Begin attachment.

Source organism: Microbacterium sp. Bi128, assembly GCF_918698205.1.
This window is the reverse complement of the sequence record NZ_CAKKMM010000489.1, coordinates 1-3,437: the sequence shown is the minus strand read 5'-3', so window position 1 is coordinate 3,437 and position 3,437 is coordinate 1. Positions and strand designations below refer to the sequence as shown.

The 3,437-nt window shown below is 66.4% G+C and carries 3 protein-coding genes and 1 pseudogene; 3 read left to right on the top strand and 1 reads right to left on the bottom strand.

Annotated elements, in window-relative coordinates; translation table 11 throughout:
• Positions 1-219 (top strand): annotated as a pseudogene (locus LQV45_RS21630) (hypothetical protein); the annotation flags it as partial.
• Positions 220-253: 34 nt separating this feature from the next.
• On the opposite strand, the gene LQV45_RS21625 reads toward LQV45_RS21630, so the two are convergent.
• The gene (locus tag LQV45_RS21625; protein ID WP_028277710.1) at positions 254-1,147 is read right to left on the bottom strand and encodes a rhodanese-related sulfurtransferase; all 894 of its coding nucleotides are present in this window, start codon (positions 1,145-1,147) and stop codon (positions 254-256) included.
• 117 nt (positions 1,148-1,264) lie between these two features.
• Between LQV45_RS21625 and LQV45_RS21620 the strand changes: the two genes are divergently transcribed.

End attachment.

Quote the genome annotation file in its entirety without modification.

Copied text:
Source organism: Microbacterium sp. Bi128, assembly GCF_918698205.1.
This window is the reverse complement of the sequence record NZ_CAKKMM010000489.1, coordinates 1-3,437: the sequence shown is the minus strand read 5'-3', so window position 1 is coordinate 3,437 and position 3,437 is coordinate 1. Positions and strand designations below refer to the sequence as shown.

The 3,437-nt window shown below is 66.4% G+C and carries 3 protein-coding genes and 1 pseudogene; 3 read left to right on the top strand and 1 reads right to left on the bottom strand.

Annotated elements, in window-relative coordinates; translation table 11 throughout:
• Positions 1-219 (top strand): annotated as a pseudogene (locus LQV45_RS21630) (hypothetical protein); the annotation flags it as partial.
• Positions 220-253: 34 nt separating this feature from the next.
• On the opposite strand, the gene LQV45_RS21625 reads toward LQV45_RS21630, so the two are convergent.
• The gene (locus tag LQV45_RS21625; protein ID WP_028277710.1) at positions 254-1,147 is read right to left on the bottom strand and encodes a rhodanese-related sulfurtransferase; all 894 of its coding nucleotides are present in this window, start codon (positions 1,145-1,147) and stop codon (positions 254-256) included.
• 117 nt (positions 1,148-1,264) lie between these two features.
• Between LQV45_RS21625 and LQV45_RS21620 the strand changes: the two genes are divergently transcribed.